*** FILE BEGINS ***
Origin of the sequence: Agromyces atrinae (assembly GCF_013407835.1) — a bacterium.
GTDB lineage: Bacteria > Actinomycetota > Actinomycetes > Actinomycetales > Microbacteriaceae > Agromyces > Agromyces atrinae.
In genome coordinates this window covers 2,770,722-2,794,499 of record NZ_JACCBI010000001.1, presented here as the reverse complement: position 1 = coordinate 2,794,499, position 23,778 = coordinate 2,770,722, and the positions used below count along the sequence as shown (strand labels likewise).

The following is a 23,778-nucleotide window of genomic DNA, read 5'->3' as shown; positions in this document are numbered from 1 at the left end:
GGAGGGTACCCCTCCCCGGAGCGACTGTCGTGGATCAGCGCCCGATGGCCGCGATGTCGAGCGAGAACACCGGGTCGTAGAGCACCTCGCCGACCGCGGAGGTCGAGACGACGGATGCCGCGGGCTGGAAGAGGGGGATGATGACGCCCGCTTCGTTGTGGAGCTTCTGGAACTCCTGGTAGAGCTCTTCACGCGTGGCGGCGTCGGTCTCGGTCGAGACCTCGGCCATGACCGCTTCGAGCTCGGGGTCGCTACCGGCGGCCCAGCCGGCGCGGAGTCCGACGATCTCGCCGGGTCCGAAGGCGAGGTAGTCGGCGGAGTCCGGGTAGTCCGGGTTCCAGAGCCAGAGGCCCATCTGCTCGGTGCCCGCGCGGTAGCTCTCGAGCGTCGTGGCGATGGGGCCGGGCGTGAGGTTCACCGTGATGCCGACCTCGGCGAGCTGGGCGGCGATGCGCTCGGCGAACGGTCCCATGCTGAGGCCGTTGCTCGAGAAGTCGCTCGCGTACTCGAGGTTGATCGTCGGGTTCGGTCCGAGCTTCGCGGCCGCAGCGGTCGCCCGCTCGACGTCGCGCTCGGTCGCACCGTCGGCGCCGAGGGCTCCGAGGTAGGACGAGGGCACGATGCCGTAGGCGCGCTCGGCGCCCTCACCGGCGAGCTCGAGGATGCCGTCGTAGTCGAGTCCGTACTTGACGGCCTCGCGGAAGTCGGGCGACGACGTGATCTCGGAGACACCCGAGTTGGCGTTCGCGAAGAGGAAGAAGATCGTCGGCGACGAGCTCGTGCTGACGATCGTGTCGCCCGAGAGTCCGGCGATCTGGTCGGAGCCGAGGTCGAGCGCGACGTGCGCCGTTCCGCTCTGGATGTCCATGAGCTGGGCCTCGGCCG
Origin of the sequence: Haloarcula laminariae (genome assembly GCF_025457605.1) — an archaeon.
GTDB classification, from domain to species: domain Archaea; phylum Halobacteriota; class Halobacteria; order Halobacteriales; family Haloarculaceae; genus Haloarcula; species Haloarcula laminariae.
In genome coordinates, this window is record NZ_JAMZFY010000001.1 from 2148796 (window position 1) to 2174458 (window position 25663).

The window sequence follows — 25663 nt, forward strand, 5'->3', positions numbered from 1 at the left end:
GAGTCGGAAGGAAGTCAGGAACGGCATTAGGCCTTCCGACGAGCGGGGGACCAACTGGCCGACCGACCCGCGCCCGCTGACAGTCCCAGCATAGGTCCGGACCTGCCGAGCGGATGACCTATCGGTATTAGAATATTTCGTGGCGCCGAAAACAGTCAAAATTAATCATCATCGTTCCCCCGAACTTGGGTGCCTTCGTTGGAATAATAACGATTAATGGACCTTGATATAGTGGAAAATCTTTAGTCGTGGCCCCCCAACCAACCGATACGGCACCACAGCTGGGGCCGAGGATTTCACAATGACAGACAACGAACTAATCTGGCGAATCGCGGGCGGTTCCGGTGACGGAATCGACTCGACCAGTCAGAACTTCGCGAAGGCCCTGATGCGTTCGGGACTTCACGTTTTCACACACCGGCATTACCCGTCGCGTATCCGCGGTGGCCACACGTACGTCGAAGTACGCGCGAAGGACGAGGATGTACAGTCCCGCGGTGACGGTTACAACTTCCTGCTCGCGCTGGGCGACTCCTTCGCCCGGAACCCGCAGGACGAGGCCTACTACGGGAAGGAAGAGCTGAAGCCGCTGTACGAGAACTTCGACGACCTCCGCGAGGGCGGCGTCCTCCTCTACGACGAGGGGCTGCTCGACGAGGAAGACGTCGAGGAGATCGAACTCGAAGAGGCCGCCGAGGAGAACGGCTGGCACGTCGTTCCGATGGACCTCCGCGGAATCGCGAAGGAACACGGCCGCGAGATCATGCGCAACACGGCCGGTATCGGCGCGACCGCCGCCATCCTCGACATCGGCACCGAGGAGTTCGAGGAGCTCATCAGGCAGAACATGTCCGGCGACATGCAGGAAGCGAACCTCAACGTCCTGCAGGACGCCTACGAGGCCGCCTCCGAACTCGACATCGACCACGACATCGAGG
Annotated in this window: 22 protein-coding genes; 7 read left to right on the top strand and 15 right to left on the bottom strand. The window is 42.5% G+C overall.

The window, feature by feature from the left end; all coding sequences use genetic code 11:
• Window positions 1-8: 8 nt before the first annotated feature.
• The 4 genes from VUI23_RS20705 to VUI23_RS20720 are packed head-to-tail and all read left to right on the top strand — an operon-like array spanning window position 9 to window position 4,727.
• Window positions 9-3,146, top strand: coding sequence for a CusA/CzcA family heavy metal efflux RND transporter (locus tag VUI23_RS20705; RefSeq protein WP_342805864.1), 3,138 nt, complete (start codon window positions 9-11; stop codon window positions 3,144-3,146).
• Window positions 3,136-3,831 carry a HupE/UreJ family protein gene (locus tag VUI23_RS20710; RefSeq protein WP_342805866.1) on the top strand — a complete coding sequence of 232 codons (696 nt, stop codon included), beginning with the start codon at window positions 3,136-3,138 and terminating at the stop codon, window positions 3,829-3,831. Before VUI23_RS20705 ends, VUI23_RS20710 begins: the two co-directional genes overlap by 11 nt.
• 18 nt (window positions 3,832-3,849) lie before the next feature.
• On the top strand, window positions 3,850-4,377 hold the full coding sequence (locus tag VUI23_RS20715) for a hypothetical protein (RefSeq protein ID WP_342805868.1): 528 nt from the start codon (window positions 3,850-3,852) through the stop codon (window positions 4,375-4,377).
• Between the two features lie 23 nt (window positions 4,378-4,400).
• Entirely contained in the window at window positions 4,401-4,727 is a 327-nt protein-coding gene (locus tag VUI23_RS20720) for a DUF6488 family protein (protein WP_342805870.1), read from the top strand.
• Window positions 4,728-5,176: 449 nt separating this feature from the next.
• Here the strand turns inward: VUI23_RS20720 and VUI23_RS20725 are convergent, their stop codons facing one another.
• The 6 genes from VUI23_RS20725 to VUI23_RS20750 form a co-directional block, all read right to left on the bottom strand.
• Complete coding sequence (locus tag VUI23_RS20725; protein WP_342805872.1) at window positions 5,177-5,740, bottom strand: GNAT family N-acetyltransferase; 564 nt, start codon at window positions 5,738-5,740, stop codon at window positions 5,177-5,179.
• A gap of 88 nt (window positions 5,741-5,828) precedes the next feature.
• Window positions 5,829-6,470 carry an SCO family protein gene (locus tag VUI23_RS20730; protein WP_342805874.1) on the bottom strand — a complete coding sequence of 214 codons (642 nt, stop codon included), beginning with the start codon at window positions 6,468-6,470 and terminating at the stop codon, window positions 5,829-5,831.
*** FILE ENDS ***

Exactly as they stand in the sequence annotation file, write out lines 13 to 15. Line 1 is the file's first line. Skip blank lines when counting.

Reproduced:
• Window positions 1-8: 8 nt before the first annotated feature.
• The 4 genes from VUI23_RS20705 to VUI23_RS20720 are packed head-to-tail and all read left to right on the top strand — an operon-like array spanning window position 9 to window position 4,727.
• Window positions 9-3,146, top strand: coding sequence for a CusA/CzcA family heavy metal efflux RND transporter (locus tag VUI23_RS20705; RefSeq protein WP_342805864.1), 3,138 nt, complete (start codon window positions 9-11; stop codon window positions 3,144-3,146).